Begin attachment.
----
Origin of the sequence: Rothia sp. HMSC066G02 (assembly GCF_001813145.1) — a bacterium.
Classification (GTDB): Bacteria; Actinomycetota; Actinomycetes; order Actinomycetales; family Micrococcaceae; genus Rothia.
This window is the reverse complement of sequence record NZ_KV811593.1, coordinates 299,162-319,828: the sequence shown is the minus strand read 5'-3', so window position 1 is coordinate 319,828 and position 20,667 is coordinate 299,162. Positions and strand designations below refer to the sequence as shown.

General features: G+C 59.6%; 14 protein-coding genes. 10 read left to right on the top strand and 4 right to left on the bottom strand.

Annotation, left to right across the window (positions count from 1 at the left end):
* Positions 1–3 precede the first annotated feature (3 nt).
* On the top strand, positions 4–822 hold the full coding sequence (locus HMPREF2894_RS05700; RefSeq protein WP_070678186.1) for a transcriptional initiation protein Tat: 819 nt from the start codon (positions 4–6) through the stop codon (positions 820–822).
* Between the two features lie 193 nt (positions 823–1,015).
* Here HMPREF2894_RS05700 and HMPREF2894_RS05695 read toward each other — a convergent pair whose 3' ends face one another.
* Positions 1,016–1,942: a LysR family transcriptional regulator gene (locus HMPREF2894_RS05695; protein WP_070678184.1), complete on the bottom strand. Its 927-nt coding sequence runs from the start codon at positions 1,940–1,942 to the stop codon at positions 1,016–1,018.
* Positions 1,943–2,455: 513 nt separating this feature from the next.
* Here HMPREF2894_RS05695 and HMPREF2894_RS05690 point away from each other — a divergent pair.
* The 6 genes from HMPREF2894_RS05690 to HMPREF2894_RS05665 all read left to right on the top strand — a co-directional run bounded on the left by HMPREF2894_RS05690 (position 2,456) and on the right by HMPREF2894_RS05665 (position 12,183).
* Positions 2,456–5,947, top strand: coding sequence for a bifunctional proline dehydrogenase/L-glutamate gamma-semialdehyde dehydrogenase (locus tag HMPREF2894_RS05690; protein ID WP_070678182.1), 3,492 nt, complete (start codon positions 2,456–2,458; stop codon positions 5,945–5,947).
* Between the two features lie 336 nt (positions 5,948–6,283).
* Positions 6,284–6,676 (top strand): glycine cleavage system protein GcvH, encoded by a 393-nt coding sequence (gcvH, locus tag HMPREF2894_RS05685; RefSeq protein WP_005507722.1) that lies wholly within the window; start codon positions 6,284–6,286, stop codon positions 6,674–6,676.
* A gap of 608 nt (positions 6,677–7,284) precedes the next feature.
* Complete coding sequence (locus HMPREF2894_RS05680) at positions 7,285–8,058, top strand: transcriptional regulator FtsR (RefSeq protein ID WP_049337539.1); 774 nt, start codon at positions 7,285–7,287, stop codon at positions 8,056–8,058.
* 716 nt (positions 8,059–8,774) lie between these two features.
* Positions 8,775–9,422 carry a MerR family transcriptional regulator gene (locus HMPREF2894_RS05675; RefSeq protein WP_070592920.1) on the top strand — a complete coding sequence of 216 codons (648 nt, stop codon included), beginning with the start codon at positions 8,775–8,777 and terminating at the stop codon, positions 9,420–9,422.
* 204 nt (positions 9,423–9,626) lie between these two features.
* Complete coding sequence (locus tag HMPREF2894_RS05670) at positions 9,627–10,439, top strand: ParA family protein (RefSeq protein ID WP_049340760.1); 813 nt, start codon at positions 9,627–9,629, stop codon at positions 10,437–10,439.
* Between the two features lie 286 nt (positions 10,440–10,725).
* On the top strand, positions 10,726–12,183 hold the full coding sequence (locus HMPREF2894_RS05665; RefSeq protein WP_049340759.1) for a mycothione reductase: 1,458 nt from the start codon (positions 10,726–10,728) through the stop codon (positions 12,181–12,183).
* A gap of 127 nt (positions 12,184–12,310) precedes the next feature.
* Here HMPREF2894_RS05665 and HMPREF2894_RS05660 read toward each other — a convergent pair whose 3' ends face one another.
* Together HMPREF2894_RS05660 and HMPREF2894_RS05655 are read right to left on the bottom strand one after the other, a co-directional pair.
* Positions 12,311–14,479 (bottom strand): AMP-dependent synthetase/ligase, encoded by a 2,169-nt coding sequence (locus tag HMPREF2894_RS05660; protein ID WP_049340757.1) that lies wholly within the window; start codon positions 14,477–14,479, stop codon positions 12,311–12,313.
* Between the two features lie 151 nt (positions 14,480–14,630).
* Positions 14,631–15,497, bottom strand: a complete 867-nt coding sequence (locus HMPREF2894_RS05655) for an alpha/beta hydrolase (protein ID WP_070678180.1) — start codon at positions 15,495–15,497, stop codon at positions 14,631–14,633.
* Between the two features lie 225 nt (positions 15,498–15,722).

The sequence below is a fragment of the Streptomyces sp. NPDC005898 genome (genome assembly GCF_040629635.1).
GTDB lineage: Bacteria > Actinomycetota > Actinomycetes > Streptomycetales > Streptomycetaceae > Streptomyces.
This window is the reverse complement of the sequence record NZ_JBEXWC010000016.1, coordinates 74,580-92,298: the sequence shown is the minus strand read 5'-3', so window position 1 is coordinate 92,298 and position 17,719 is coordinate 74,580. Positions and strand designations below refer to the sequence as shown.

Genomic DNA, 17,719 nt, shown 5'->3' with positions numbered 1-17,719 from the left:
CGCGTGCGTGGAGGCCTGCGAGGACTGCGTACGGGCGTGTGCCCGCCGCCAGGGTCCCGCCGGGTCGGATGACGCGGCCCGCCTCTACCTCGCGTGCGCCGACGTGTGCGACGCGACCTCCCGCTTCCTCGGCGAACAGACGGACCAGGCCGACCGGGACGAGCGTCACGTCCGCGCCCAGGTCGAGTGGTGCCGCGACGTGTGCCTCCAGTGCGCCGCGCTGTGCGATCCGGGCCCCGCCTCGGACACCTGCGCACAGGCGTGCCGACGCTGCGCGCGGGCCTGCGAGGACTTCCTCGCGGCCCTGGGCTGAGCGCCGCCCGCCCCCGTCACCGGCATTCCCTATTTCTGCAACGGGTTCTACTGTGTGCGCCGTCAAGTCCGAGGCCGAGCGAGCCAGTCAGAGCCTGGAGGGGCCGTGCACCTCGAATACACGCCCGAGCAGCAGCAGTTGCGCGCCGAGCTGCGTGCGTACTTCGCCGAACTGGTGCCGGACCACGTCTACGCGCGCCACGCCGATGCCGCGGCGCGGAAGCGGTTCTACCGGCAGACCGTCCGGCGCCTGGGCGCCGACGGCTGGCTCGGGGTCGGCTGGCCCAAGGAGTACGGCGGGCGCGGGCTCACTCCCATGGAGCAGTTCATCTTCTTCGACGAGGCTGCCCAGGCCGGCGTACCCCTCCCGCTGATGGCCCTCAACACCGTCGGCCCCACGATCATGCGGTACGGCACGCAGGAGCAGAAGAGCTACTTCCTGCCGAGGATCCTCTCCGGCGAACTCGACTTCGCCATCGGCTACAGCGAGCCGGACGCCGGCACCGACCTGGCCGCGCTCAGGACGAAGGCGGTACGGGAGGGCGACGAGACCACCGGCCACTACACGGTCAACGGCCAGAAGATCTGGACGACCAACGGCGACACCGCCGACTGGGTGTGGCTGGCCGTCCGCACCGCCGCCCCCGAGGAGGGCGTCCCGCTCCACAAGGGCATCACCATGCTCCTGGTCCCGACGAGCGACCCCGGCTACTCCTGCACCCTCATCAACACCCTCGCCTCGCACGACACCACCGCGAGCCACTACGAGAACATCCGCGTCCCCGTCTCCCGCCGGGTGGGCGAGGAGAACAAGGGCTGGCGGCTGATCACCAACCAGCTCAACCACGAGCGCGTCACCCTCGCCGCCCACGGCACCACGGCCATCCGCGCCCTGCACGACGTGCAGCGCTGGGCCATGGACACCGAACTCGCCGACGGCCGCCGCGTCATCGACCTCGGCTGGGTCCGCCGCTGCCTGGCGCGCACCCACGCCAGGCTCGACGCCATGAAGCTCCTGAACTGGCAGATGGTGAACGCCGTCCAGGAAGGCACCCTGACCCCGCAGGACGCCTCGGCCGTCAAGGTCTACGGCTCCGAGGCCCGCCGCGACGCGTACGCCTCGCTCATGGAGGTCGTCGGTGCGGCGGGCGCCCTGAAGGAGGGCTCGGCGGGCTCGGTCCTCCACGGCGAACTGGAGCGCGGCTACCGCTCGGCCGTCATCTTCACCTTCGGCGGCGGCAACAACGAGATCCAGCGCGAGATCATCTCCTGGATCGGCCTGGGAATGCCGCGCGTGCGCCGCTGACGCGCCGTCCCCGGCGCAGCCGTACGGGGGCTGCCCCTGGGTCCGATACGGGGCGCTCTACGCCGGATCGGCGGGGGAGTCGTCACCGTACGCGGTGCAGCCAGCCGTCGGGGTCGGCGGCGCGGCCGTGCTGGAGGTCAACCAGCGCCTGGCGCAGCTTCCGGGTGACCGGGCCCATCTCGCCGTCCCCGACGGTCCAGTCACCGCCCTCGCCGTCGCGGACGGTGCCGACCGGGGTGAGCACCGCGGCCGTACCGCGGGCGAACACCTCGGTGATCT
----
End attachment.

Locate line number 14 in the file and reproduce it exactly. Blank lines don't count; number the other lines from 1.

* Positions 2,456–5,947, top strand: coding sequence for a bifunctional proline dehydrogenase/L-glutamate gamma-semialdehyde dehydrogenase (locus tag HMPREF2894_RS05690; protein ID WP_070678182.1), 3,492 nt, complete (start codon positions 2,456–2,458; stop codon positions 5,945–5,947).